A Wigan town centre culture hub will contribute to a global debate about refugees when it opens a new art gallery with an exhibition and panel event.
The Old Courts launches the new Isherwood Gallery with work by Jo Scorah, a Mancunian artist of Syrian heritage who is reflecting on the carnage of the country’s civil war and the horrific events in the city of Aleppo.
The arts centre is also arranging a panel discussion this weekend on the issues raised by the artworks, with discussions of migration, problems facing refugees and identity from a panel of experts and those who have fled war and persecution themselves.
With the world reeling from the fall-out from US President Donald Trump’s controversial and widely-criticised migration policies and travel ban, the event could not be more timely.
The new first-floor gallery is being transformed into a memorial to things lost in conflict, with Jo creating a huge installation made of canvas, rusted metal, threads and wire in the middle of the gallery for her exhibition Moments of Expulsion.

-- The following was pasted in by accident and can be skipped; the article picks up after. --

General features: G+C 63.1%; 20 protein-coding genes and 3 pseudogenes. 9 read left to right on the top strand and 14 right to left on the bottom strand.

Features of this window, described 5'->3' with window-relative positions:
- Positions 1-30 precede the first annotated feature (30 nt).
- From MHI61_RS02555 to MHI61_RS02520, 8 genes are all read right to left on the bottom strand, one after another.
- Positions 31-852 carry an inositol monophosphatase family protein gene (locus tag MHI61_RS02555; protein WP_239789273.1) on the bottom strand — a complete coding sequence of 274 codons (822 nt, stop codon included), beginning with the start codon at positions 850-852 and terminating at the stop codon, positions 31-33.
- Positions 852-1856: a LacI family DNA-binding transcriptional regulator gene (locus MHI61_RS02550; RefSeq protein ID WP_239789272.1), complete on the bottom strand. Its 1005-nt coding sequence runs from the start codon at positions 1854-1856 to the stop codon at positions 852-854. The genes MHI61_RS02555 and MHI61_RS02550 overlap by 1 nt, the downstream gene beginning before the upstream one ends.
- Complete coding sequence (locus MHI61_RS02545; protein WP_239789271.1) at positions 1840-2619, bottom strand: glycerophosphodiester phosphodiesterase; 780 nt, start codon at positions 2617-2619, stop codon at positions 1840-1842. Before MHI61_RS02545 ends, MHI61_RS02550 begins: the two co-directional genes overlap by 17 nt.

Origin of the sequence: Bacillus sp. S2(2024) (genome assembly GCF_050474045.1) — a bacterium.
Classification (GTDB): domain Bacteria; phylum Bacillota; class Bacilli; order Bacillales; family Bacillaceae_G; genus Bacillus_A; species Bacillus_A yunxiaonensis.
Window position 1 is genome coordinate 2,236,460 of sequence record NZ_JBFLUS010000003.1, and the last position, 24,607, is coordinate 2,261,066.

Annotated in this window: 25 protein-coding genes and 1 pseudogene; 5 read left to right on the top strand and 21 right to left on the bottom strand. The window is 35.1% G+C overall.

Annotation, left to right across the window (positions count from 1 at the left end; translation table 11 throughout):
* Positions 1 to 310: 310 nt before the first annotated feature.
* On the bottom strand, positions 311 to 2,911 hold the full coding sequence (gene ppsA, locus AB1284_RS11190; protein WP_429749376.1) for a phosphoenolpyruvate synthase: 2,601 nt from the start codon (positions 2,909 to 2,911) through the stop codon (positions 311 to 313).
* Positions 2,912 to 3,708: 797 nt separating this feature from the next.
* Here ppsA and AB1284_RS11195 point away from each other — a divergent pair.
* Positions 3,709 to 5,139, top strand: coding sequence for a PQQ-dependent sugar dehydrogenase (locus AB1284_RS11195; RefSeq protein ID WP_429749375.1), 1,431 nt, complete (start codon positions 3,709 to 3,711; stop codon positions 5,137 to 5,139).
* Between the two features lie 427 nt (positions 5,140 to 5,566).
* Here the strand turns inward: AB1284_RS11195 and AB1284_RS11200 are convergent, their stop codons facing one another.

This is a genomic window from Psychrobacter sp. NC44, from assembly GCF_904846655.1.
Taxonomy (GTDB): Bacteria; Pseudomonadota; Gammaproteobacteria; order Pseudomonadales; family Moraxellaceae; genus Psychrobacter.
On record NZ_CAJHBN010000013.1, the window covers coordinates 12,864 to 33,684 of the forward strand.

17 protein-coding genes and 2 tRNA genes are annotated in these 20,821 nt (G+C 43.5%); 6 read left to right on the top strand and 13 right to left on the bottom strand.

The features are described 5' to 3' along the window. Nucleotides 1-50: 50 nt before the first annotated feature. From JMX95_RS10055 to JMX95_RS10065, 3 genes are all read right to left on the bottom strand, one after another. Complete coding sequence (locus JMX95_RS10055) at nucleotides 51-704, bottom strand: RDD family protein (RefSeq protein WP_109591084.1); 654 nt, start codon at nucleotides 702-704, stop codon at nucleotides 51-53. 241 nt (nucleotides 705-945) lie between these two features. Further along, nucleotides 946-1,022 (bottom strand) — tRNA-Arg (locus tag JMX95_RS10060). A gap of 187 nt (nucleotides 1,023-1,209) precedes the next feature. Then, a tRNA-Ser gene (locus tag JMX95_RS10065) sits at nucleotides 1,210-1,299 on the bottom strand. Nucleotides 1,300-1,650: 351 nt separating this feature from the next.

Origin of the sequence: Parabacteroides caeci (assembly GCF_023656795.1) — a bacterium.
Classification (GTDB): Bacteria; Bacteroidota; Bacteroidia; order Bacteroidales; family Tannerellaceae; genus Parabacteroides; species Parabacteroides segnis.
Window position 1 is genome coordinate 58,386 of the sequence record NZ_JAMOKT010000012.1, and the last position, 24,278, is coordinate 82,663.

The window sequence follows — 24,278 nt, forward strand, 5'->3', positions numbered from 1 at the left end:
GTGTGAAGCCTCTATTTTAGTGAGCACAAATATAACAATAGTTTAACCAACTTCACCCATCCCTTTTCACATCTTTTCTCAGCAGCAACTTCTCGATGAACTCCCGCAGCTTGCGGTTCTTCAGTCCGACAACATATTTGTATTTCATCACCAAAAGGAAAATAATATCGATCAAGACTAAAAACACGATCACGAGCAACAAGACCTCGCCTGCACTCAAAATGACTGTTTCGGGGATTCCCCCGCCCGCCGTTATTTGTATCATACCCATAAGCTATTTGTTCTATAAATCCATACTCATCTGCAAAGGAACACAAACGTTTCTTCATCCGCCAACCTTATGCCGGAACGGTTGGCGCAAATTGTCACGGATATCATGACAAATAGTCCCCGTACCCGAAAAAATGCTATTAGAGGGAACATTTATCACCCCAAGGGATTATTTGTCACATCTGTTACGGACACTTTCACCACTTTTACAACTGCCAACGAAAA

The artist, whose grandparents lived in Aleppo, has then created a series of wall sculptures designed to show how the war in Syria has reduced people’s homes to mere wreckage.
The exhibition opening on Thursday will be followed two days later by the panel discussion at the Crawford Street arts hub, which will be called A Sense of Belonging.
Refugees including NHS psychiatrist Dr Mustafa Alachkar and musician Tagne Tebu will discuss issues arising from leaving native lands for radically-different cultures, while Dr Shameela Zulfikar will discuss her film project documenting Syrians being moved to the island of Bute in Scotland.
The event is also being supported by Wigan Council as part of its Believe I’m Only Human campaign.
Emma Atherton from the charity Support for Wigan Arrivals Project (Swap) will speak about the work being done to help asylum seekers in the borough and says she is keen to get the message out given the recent political turmoil.
Development worker Ms Atherton said: “I was quite shocked by what happened last weekend. This is very topical.
“My message representing Swap will be to reflect the experiences of our work. I obviously can’t speak on behalf of those who have experienced forced migration but I will speak about how we try to ease that journey.
“I will tell people about the English classes we provide, about our women’s group and the other services which make their arrival here that bit easier and help them integrate into Wigan and its community.”